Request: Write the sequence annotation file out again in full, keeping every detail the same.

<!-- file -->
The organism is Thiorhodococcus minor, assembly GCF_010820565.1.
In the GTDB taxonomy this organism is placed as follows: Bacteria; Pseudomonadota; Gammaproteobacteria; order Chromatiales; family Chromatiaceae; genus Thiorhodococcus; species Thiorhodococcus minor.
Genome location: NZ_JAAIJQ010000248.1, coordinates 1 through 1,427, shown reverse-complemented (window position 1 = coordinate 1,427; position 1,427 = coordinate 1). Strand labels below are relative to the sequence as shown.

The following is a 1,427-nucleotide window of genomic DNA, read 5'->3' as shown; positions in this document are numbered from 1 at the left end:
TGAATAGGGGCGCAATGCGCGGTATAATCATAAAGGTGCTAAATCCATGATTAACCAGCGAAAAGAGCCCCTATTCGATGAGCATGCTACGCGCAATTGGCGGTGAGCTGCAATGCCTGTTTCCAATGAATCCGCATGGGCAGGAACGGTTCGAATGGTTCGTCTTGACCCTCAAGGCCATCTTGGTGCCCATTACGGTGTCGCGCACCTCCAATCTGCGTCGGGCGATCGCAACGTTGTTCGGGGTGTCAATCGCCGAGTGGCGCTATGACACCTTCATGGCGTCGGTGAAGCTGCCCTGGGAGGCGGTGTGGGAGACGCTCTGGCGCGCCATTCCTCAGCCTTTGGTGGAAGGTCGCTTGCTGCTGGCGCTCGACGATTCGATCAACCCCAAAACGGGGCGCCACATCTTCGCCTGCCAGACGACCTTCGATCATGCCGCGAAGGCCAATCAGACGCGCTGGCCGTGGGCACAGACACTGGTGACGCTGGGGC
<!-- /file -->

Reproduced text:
The organism is Thiorhodococcus minor, assembly GCF_010820565.1.
In the GTDB taxonomy this organism is placed as follows: Bacteria; Pseudomonadota; Gammaproteobacteria; order Chromatiales; family Chromatiaceae; genus Thiorhodococcus; species Thiorhodococcus minor.
Genome location: NZ_JAAIJQ010000248.1, coordinates 1 through 1,427, shown reverse-complemented (window position 1 = coordinate 1,427; position 1,427 = coordinate 1). Strand labels below are relative to the sequence as shown.

The following is a 1,427-nucleotide window of genomic DNA, read 5'->3' as shown; positions in this document are numbered from 1 at the left end:
TGAATAGGGGCGCAATGCGCGGTATAATCATAAAGGTGCTAAATCCATGATTAACCAGCGAAAAGAGCCCCTATTCGATGAGCATGCTACGCGCAATTGGCGGTGAGCTGCAATGCCTGTTTCCAATGAATCCGCATGGGCAGGAACGGTTCGAATGGTTCGTCTTGACCCTCAAGGCCATCTTGGTGCCCATTACGGTGTCGCGCACCTCCAATCTGCGTCGGGCGATCGCAACGTTGTTCGGGGTGTCAATCGCCGAGTGGCGCTATGACACCTTCATGGCGTCGGTGAAGCTGCCCTGGGAGGCGGTGTGGGAGACGCTCTGGCGCGCCATTCCTCAGCCTTTGGTGGAAGGTCGCTTGCTGCTGGCGCTCGACGATTCGATCAACCCCAAAACGGGGCGCCACATCTTCGCCTGCCAGACGACCTTCGATCATGCCGCGAAGGCCAATCAGACGCGCTGGCCGTGGGCACAGACACTGGTGACGCTGGGGC